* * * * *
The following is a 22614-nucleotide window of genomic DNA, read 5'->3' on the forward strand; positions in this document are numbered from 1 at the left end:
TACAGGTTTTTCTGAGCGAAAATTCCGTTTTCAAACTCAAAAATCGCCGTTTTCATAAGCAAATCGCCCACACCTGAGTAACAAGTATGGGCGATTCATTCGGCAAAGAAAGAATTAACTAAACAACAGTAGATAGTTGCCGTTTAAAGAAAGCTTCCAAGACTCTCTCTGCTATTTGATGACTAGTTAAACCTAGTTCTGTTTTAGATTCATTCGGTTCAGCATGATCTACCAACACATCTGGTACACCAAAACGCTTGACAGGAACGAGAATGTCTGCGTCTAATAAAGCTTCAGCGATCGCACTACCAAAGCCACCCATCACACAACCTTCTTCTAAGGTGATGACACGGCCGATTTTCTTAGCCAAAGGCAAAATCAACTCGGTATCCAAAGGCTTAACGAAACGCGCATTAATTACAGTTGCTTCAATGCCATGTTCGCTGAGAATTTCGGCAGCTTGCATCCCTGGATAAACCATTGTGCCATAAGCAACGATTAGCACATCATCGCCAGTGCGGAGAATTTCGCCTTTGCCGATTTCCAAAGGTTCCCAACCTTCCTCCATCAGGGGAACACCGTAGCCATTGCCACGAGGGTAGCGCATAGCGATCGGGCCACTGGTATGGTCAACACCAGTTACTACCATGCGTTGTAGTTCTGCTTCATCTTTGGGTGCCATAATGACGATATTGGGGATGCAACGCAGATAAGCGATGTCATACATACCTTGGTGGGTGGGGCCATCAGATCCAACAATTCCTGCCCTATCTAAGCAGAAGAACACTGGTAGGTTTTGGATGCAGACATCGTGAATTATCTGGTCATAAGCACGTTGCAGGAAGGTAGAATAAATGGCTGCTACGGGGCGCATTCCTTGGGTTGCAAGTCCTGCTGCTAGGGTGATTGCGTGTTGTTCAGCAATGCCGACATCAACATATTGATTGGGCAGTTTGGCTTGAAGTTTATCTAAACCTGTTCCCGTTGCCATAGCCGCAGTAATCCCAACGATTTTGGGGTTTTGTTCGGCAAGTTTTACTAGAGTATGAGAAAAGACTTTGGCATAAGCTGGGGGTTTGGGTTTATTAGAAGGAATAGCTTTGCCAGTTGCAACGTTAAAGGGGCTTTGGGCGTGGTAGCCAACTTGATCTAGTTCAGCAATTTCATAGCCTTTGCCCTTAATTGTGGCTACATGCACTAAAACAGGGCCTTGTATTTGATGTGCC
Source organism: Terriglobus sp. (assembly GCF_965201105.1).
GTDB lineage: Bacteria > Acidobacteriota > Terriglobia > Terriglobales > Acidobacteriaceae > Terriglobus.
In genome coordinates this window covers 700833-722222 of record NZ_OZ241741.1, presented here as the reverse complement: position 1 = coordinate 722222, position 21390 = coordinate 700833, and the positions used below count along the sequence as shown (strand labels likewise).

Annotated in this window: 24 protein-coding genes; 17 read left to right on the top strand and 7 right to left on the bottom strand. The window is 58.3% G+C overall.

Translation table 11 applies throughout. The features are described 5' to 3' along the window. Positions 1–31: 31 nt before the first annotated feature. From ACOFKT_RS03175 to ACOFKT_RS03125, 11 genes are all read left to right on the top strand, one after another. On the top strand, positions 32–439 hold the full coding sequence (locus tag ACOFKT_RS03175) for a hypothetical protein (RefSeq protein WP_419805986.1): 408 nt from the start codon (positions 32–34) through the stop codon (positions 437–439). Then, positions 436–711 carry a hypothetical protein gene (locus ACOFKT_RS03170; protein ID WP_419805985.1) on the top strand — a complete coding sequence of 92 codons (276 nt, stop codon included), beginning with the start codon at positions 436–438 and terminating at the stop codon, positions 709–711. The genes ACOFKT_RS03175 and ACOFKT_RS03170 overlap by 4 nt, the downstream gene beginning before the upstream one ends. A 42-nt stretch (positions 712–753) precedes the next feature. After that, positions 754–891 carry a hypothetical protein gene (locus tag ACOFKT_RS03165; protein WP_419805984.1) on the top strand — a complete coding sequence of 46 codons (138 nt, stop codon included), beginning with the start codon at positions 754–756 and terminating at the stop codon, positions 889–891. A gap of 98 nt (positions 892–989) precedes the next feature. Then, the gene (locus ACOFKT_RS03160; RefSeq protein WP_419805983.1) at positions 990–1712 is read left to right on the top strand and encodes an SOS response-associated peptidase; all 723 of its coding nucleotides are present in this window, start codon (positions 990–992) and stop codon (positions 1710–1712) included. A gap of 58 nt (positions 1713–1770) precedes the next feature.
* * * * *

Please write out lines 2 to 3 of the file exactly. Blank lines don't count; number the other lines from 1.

TACAGGTTTTTCTGAGCGAAAATTCCGTTTTCAAACTCAAAAATCGCCGTTTTCATAAGCAAATCGCCCACACCTGAGTAACAAGTATGGGCGATTCATTCGGCAAAGAAAGAATTAACTAAACAACAGTAGATAGTTGCCGTTTAAAGAAAGCTTCCAAGACTCTCTCTGCTATTTGATGACTAGTTAAACCTAGTTCTGTTTTAGATTCATTCGGTTCAGCATGATCTACCAACACATCTGGTACACCAAAACGCTTGACAGGAACGAGAATGTCTGCGTCTAATAAAGCTTCAGCGATCGCACTACCAAAGCCACCCATCACACAACCTTCTTCTAAGGTGATGACACGGCCGATTTTCTTAGCCAAAGGCAAAATCAACTCGGTATCCAAAGGCTTAACGAAACGCGCATTAATTACAGTTGCTTCAATGCCATGTTCGCTGAGAATTTCGGCAGCTTGCATCCCTGGATAAACCATTGTGCCATAAGCAACGATTAGCACATCATCGCCAGTGCGGAGAATTTCGCCTTTGCCGATTTCCAAAGGTTCCCAACCTTCCTCCATCAGGGGAACACCGTAGCCATTGCCACGAGGGTAGCGCATAGCGATCGGGCCACTGGTATGGTCAACACCAGTTACTACCATGCGTTGTAGTTCTGCTTCATCTTTGGGTGCCATAATGACGATATTGGGGATGCAACGCAGATAAGCGATGTCATACATACCTTGGTGGGTGGGGCCATCAGATCCAACAATTCCTGCCCTATCTAAGCAGAAGAACACTGGTAGGTTTTGGATGCAGACATCGTGAATTATCTGGTCATAAGCACGTTGCAGGAAGGTAGAATAAATGGCTGCTACGGGGCGCATTCCTTGGGTTGCAAGTCCTGCTGCTAGGGTGATTGCGTGTTGTTCAGCAATGCCGACATCAACATATTGATTGGGCAGTTTGGCTTGAAGTTTATCTAAACCTGTTCCCGTTGCCATAGCCGCAGTAATCCCAACGATTTTGGGGTTTTGTTCGGCAAGTTTTACTAGAGTATGAGAAAAGACTTTGGCATAAGCTGGGGGTTTGGGTTTATTAGAAGGAATAGCTTTGCCAGTTGCAACGTTAAAGGGGCTTTGGGCGTGGTAGCCAACTTGATCTAGTTCAGCAATTTCATAGCCTTTGCCCTTAATTGTGGCTACATGCACTAAAACAGGGCCTTGTATTTGATGTGCC
Source organism: Terriglobus sp. (assembly GCF_965201105.1).